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Health Care Workers and the Covid-19 Pandemic: One Year Later, is Burnout inevitable?

In March 2020, the respiratory illness SARS-CoV-2 (now referred to as Covid-19) took the world by storm and altered our way of life. No-one understands the drastic impact that this pandemic has had on the world better than those individuals who have worked on the frontline since the start of the outbreak. 

While most of the world was told to self-isolate in their homes with immediate family members, healthcare workers on the frontline worked long arduous hours, faced risk of personal infection, risk of transmission to family members, loss of patients frequently, to name just a few. To some extent, we are able to anticipate the psychological distress this pandemic can have on some of the most valuable workers during this time. Past outbreaks of diseases such as severe acute respiratory syndrome in 2003 have shown the impact on hospital health-care workers. One study found that some hospital workers showed the lasting effects of chronic stress years after the sars outbreak.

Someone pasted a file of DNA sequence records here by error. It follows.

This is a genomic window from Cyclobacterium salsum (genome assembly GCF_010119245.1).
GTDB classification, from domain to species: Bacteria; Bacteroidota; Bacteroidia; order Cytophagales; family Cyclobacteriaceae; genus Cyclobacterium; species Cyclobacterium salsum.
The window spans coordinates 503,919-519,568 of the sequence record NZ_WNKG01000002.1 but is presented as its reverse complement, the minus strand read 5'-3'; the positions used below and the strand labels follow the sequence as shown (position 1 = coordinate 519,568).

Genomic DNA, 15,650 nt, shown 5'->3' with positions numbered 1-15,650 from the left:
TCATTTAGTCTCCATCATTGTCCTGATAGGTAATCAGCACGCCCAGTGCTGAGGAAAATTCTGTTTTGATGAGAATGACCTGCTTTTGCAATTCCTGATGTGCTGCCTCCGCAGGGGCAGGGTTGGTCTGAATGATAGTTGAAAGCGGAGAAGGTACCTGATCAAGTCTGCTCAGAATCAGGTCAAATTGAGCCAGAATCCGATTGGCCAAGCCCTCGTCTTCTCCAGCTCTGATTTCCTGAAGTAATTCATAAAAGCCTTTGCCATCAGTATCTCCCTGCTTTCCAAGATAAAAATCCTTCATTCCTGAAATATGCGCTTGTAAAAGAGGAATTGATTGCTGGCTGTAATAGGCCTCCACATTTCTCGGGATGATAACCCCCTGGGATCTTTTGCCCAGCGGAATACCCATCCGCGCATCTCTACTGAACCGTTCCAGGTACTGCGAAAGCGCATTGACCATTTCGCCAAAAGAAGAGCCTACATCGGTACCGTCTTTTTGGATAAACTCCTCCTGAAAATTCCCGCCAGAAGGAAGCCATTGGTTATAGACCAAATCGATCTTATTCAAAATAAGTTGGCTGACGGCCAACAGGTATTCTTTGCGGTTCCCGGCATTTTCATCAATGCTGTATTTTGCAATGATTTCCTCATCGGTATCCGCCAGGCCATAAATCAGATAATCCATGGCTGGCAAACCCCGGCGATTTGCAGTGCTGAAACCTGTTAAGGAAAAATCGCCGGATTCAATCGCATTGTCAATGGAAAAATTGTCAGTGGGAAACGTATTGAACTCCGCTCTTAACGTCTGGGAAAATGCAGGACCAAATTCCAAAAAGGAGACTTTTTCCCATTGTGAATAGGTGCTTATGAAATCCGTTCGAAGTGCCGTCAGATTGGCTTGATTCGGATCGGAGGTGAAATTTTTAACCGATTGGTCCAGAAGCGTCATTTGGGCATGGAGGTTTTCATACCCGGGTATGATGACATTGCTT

Understanding the psychological impact can help understand the help healthcare workers may need in the months and years to come following Covid-19. A recent chinese study found that 50% of healthcare workers were experiencing depression, 45% were experiencing anxiety, and 34% were experiencing disruptions in sleeping. 

Chronic workplace stress, or “burnout”, leads to emotional exhaustion, reduced motivation, irritability, difficulty focusing, and an increase in error. Burnout is also linked to higher rates of turnover and absenteeism. 

What can individuals do if they find themselves burnt out? There are several steps to take if someone finds themselves experiencing the very impairing symptoms of burnout. First things, reach out to someone for help. Burnout is unfortunately a common phenomenon, and feeling like others might share your experience can help in lessening the overwhelming experience.

Other steps to take in lessening the symptoms of burnout include; spending quality time with those you love, making time for taking care of yourself (getting enough sleep, exercise, etc.), refrain from overextending yourself and taking on too much.

Burnout should not solely be an individual problem to deal with. Hospitals and employers should also play an active role in eliminating their employees symptoms and likelihood of developing burnout. Burnt out employees  impacts the entire workplace including patients and their families.

Individuals should not feel alone in their experiences and hospitals should aim to do whatever they can-including providing mental health supports to their employees- in order to address the long-term psychological impact that Covid-19 will have.

Written by Jaclyn Gordan

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